• Use your hands to distribute the sauce and garlic evenly around the chicken. Leave at room temperature on the counter to marinate while making the sauce. If you're not going to cook the chicken right away, transfer to the refrigerator for up to 1 day for marination.
  • Add remaining sauce to a medium-sized skillet.
  • Turn heat to medium-high and allow to cook and reduce by half until slightly thickened, about 8 to 10 minutes. About just over ⅓ cup sauce remaining. You want the sauce to be thick enough to glaze and stick to the chicken and not be runny. Set aside.
  • Heat grill over medium-high heat. Add a small amount of vegetable oil on a folded piece of paper towel, and then carefully grease the grill grates.
  • Once the grill is nice and hot, add the chicken pieces. Cook uncovered on each side until no longer pink (160-165°F), about 4-6 minutes on each side, depending on the thickness of the chicken.
  • Flip over and baste the chicken with sauce. At the end of cooking brush with more sauce before serving.
  • In a small bowl mix sesame seeds, chives, red pepper flakes, and lemon zest. Sprinkle on top of chicken. Serve with lemon wedges if desired.


  • Chicken thighs can be substituted for chicken breasts. Cook about 5 minutes on each side, or until internal temperature reaches (160-165°F).
  • You can cook the chicken in a large saute pan over medium-high heat with 1 tablespoon heated olive oil if you do not have a grill.

Nutrition Facts

Serves: 4 servings
Calories 368kcal (18%)Carbohydrates 32g (11%)Protein 37g (74%)Fat 9g (14%)Saturated Fat 1g (5%)Polyunsaturated Fat 3gMonounsaturated Fat 2gTrans Fat 0.03gCholesterol 87mg (29%)Sodium 999mg (42%)Potassium 407mg (12%)Fiber 0.2g (1%)Sugar 23g (26%)Vitamin A 200IU (4%)Vitamin C 6.6mg (8%)Calcium 10mg (1%)Iron 1.1mg (6%)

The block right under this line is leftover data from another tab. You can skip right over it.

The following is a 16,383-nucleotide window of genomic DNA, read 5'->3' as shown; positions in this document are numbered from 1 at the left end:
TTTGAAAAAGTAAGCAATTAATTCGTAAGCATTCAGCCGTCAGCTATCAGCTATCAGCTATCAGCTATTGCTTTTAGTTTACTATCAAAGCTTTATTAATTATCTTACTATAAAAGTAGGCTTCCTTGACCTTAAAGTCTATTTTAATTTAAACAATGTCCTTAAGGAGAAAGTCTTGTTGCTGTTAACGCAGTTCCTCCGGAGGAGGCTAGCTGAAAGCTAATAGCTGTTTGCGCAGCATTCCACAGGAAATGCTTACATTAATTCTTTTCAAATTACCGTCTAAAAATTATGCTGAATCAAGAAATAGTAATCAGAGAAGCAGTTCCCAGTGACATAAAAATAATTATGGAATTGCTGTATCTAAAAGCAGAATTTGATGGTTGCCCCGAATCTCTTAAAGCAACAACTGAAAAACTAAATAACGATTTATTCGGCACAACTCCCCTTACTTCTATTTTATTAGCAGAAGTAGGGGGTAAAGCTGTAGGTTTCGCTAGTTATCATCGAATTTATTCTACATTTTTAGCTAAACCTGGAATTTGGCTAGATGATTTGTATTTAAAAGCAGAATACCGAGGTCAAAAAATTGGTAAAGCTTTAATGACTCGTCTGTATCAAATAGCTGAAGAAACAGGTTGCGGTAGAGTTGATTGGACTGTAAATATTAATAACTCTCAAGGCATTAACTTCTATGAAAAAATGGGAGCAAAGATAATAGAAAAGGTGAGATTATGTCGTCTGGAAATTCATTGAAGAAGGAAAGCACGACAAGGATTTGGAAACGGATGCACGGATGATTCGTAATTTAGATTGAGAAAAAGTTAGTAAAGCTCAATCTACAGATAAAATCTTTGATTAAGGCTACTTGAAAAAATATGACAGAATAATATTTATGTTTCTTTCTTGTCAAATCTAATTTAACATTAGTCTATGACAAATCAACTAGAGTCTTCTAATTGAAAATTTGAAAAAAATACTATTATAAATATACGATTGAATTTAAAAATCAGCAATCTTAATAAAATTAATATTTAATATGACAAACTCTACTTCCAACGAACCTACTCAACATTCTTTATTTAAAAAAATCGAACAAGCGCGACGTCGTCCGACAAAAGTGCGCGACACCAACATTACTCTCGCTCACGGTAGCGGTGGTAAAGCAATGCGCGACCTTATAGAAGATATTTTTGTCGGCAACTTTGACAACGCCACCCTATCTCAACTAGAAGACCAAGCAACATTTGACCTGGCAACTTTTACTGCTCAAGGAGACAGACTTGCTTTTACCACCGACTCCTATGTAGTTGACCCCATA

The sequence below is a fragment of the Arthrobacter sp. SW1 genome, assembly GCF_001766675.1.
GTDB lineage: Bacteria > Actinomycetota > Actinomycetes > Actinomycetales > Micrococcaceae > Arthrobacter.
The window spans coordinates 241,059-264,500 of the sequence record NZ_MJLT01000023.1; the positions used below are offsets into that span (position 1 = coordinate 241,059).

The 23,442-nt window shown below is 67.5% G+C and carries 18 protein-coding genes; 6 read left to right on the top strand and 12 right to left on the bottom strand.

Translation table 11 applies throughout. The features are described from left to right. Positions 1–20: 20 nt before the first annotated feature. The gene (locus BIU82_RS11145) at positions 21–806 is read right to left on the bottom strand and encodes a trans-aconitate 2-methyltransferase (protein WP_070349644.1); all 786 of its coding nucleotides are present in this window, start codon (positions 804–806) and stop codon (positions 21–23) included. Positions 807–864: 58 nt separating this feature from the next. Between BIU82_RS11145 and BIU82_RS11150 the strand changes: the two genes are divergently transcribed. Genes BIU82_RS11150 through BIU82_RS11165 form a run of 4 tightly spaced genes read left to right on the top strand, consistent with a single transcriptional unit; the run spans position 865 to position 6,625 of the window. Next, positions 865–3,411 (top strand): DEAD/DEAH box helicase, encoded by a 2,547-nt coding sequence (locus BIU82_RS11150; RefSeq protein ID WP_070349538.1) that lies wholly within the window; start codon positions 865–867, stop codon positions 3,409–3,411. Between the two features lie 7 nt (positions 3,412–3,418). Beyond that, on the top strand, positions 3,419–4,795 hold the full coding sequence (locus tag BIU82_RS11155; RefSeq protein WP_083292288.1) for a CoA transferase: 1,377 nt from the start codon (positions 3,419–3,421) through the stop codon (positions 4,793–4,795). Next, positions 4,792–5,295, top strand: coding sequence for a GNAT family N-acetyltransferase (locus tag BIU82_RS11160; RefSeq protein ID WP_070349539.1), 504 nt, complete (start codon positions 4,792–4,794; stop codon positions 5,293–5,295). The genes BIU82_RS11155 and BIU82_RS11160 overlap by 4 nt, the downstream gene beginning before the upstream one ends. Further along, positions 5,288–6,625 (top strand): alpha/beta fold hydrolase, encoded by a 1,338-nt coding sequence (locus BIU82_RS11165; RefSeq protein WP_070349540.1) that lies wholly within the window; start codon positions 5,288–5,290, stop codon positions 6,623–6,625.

Percent Daily Values are based on a 2000-calorie diet. All nutritional information is based on estimated third-party calculations. Each recipe and nutritional value will vary depending on the brands you use, measuring methods, and portion sizes per household.

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Jessica Gavin

I'm a culinary school graduate, cookbook author, and a mom who loves croissants! My passion is creating recipes and sharing the science behind cooking to help you gain confidence in the kitchen.

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4.77 from 21 votes (17 ratings without comment)

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10 Comments Leave a comment or review

    • Jessica Gavin says

      What kind of pan did you use? You can always adjust the heat level, as all of our stoves vary. The goal is to create a sticky glaze, about 1/3 cup after reducing.

  1. Christine Wyatt says

    I have marinated the meat the night before and used quick Rice and some Steamed Vegg to make a very quick dinner and it was SO delicious! I had never cooked anything Japanese before , nor succesffully marinated chicken to be honest. This was a hit and I will do it again with some variations, with seafood maybe. Thank you!

    • Jessica Gavin says

      Thank you for your feedback! That’s so great that you were able to make a quick and easy Japanese dinner. I would love to hear how it tastes with other proteins and seafood.

  2. Millie says

    So good! Made this for my family for dinner tonight’s when was a hit- along with chicken, we had rice, pickled ginger, some yaki nori, cucumber, match stick carrots, boiled salted green beans, bean sprouts and shallots.
    Had to add some cornstarch to sauce but didn’t thicken up too much, it was quite runny (but delicious drizzled over everything!)
    Would 100% recommend ☺️

  3. Mark Wilson says

    I’m curious to know what kind of grill you are using. Is it a pan, or some specialty item that you put over a heat source?

    Thanks, Mark

    • Jessica Gavin says

      Hi Mark- I typically use a gas grill. But if you have a grill pan or like to use charcoal that will work too.